Members of the House Homeland Security Committee from both parties expressed opposition to the Trump administration’s proposed budget that would cut funding for training and deployment for local security programs by as much as 30 percent next year, even while the overall funding for the Department of Homeland Security (DHS) increases almost 7 percent – one of the few federal agencies targeted for a budget increase.
U.S. Rep. Peter King (R-NY) said the cuts would drastically affect security programs for first responders and other New York City departments, which, he said, perform many responsibilities that federal agencies perform elsewhere. “I really would not be able to support that,” King said during a hearing Wednesday where DHS Secretary John Kelly testified.
“How do we continue to keep borders safe with these cuts,” asked U.S. Rep. Donald Payne (D-NJ), of his state’s efforts to secure the ports of Elizabeth and Newark.
Kelly told lawmakers he hopes states and municipalities pick up any shortfalls in funding created by the cuts. DHS, he said, believes grants provided over recent years to train localities in counterterrorism have prepared many of the local government to take control of their own programs. “The thinking is, they’ve been trained,” said Kelly, “now the municipalities will pick up the slack.”
Kelly was testifying a second straight day on Capitol Hill, following Monday’s appearance before the Senate Homeland Security Committee.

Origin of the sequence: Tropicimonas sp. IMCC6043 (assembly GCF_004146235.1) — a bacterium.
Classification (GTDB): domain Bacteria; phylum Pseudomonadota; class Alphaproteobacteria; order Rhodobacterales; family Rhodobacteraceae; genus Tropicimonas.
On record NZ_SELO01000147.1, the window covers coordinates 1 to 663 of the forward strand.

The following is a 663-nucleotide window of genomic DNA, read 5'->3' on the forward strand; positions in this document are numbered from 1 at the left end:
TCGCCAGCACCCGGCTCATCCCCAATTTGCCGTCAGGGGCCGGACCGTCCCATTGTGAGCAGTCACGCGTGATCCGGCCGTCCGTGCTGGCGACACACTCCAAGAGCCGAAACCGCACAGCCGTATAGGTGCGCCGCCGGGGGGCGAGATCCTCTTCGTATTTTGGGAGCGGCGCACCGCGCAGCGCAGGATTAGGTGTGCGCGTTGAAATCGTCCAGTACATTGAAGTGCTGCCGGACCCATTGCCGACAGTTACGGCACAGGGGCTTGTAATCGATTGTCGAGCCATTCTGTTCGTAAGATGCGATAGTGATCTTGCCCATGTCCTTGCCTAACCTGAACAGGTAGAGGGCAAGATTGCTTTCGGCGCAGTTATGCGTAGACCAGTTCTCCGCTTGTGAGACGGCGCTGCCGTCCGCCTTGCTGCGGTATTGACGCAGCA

The Trump proposal would increase the DHS budget for fiscal 2018 by $2.8 billion, to $44.1 billion, including funding for 500 new border patrol agents, 1,000 new Immigration and Customs Enforcement agents and beginning construction on a border wall, but cut grants to local and state agencies by $667 million for pre-disaster mitigation and counterterrorism funding.
The DHS secretary defended the Trump administration’s travel ban that is being challenged in the courts, insisting the ban “has nothing to do with religion, skin color or the way they live their lives” in the six countries targeted, but because those countries are “terror hotspots.”
“Because of the court injunction I’m not fully confident of our ability to protect the United States from those who would do us harm,” he said.
Kelly told the panel it was his decision to ban laptops on international flights coming from certain countries because he felt those countries do not have adequate security to uncover potential threats, like explosives hidden in laptops. He said DHS is considering an additional 71 airports from where laptops would be banned as carry-on luggage for U.S. flights. The additional sites will be discussed in meetings with the European Union next week, he added. DHS is also exploring a ban on lithium batteries, which are prone to explode in certain circumstances, he said.
Kelly said DHS has stepped up its efforts to get those living in the country without legal permission to leave the United States, but, he emphasized that ICE and other DHS agencies are focusing on people who are in the United States illegally or have some kind of violation, criminal or civil, outstanding. He said the agency is not targeting the Deferred Action for Child Arrivals (DACA) program now.